1. System requirements

This section describes hardware requirements and software tuning for correct and performant operations. Most of these recommendations are not specific to Halon, but rather any disk intensive (IOPS) transactional workload.

1.1. Storage disks

MTAs are usually operated in queueing mode, especially those handling delivery out on the Internet. Each message is first received and accepted by the MTA, and then passed on to another MTA. Each message needs to be stored on disk, in order to guarantee that no message is lost. For most queuing MTAs, the disk will be the bottleneck. Both total number of IOPS (with fsync) and latency need to be considered, for a certain message size and concurrency. The queue storage is referred to as “spool” from hereon. Consider the following:

  • Spool disks should be optimized for high sustained IOPS and low latency, with regards to the expected concurrency and message size. Modern SSD/NVMe and SAS disks are known to provide high performance.

  • The MTA must fsync/journal messages to disk to provide reliable deliveries and no data loss. This comes with a latency cost that needs to be considered. There is an option to disable fsync (spool.fsync), but it’s not recommended for normal use.

  • RAID10 is generally regarded as being the most performant RAID level

  • Spool disks can be benchmarked with regards to IOPS, and we recommend dimensioning for a few IOPS per message/s.

  • The spool file system should be mounted with noatime so that access times on files are not updated (the timestamp is not used).

  • If possible, use a separate disk for the spool, logs and swap for better and more predictable performance.

1.2. CPU

CPU is often the second most important resource. Network transmission is arguably more important, but it typically depends on factors you cannot control nor predict. The MTA is event-based (asynchronous I/O) running on several event loops (multithreading). Hence, more CPU cores and a higher clock speed will improve the overall performance.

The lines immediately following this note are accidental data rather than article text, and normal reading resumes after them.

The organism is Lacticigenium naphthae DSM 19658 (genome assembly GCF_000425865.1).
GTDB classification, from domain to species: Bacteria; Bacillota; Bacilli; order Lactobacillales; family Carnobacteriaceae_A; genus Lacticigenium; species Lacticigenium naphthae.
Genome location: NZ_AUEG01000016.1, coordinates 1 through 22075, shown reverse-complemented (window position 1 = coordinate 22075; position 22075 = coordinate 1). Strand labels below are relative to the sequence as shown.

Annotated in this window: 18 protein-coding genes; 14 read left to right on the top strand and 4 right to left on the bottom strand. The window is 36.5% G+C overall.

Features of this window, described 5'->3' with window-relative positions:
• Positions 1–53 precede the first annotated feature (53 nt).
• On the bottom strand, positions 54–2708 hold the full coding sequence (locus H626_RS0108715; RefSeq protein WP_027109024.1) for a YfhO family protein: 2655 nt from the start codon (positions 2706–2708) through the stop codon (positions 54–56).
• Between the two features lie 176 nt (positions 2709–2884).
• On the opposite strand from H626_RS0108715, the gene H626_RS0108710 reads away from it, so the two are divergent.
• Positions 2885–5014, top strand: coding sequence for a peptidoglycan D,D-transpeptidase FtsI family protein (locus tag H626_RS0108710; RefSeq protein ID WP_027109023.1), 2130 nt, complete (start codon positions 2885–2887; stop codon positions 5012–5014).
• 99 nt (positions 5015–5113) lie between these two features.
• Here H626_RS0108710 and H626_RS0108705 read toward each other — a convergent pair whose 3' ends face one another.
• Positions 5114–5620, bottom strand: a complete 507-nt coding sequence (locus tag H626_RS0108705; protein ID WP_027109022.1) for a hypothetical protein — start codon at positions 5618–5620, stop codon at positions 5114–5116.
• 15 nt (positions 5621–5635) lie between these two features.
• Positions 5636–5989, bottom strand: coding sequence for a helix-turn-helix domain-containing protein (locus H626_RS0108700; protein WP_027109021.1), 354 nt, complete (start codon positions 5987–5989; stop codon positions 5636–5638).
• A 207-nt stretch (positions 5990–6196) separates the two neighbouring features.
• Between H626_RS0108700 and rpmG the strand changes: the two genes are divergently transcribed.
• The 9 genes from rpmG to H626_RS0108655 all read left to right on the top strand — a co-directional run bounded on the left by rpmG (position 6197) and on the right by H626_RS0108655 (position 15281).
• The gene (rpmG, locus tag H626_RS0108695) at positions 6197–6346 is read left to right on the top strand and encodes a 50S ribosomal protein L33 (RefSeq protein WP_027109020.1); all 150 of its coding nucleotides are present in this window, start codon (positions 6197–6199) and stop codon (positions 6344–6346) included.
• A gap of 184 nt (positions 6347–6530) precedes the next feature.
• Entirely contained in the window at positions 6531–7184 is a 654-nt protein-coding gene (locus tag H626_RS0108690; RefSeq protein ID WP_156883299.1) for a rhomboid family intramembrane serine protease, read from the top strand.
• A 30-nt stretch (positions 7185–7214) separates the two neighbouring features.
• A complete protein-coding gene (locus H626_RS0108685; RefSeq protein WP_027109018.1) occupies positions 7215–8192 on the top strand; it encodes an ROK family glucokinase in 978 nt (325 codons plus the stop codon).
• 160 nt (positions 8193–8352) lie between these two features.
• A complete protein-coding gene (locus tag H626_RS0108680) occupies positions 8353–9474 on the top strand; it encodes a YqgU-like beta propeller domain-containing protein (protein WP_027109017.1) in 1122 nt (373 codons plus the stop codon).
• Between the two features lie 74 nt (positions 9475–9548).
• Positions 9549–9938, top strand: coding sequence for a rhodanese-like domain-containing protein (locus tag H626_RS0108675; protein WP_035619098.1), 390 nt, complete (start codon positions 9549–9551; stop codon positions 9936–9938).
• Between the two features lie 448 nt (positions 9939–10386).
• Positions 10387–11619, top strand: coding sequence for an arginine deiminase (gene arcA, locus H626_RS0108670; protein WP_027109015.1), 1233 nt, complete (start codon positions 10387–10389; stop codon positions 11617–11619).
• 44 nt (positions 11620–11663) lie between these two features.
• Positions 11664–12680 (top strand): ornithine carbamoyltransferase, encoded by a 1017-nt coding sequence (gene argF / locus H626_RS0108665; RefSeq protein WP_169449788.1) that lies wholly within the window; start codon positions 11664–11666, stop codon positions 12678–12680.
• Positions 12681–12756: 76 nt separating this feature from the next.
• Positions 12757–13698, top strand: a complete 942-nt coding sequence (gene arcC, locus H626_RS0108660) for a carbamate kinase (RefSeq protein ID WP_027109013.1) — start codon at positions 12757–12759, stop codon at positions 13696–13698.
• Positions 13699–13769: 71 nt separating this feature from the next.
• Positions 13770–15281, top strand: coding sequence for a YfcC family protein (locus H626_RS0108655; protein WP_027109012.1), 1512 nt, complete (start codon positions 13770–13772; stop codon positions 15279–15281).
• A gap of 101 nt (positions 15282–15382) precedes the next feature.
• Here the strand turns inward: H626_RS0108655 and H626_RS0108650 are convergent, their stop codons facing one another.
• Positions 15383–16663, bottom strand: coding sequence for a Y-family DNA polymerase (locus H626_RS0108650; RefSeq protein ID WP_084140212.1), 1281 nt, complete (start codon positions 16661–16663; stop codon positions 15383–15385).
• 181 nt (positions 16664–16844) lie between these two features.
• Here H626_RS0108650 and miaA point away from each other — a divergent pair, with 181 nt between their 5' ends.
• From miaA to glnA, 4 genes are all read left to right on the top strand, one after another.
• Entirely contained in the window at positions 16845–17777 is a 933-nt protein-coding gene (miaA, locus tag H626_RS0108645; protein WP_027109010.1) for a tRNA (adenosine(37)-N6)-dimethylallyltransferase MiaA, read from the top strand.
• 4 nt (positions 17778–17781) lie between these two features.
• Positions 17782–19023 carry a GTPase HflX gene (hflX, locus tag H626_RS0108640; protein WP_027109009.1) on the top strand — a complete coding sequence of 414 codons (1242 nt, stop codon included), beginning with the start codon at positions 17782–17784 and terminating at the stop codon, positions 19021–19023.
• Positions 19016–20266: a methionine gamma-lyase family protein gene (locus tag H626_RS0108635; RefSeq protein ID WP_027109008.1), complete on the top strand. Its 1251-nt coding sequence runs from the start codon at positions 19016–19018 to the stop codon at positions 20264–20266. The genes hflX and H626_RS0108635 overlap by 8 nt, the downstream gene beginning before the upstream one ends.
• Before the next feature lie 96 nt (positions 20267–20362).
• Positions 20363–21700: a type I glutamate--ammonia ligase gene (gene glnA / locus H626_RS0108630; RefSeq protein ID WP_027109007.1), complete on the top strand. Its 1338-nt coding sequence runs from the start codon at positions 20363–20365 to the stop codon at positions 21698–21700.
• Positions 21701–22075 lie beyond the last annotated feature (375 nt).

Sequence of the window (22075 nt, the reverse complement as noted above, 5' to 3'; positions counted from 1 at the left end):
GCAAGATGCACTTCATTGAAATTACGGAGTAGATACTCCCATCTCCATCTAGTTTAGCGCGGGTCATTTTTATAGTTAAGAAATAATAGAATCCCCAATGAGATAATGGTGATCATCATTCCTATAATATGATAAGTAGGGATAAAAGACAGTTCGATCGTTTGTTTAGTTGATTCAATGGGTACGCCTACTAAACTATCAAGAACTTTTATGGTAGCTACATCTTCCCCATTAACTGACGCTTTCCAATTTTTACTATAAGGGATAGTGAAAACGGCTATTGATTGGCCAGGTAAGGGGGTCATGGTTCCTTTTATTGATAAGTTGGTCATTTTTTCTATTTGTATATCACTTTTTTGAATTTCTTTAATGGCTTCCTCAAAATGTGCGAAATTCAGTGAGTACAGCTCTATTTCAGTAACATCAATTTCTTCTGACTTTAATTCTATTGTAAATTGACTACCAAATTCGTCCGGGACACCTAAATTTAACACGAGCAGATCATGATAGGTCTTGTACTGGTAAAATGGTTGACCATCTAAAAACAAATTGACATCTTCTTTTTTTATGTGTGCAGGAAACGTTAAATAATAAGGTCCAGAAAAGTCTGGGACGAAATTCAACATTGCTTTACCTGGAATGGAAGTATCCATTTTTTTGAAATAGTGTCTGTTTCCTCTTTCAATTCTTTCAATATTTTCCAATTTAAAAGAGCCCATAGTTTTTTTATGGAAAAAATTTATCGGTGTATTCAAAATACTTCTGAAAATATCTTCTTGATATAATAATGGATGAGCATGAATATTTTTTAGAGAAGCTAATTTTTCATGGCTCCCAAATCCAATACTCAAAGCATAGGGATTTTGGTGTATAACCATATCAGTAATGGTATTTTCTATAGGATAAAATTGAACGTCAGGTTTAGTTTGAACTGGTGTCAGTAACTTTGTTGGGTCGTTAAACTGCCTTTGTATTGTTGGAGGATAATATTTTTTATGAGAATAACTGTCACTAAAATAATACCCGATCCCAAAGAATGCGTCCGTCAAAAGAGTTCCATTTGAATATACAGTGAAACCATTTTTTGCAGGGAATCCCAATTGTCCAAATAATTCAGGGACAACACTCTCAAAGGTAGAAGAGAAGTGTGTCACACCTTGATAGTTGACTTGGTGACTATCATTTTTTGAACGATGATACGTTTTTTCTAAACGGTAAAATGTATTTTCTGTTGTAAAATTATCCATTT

1.3. RAM

The MTA will trade consumed RAM for performance. Therefore, running the MTA with limited RAM is often a bad idea. The entire queue’s metadata is loaded into memory by the MTA to allow for virtual sub-queues. This data will consume a few kb of RAM memory for each message in the different queue states.

1.4. DNS

Not only MX lookup during SMTP delivery produce DNS queries, but many of the current email technologies also based on DNS (such as DANE, SPF, DKIM, DMARC, ARC, RBL, PTR records, etc). Having a fast, local and caching DNS infrastructure (preferably shared among all MTAs) may improve performance and reduce latency dramatically. The MTA itself has an internal DNS cache (resolver.cache.size) to relieve some stress on the local resolver as well.

1.5. Linux tunables

There are some Linux kernel tunables that you might want to consider. For the most part, the default Linux tunable works just fine. However, some are known to cause issues with the workload of a highly concurrent MTA:

  • File descriptors limits, see environment.rlimit.nofile for more information

  • Port reuse and port ranges may need to be adjusted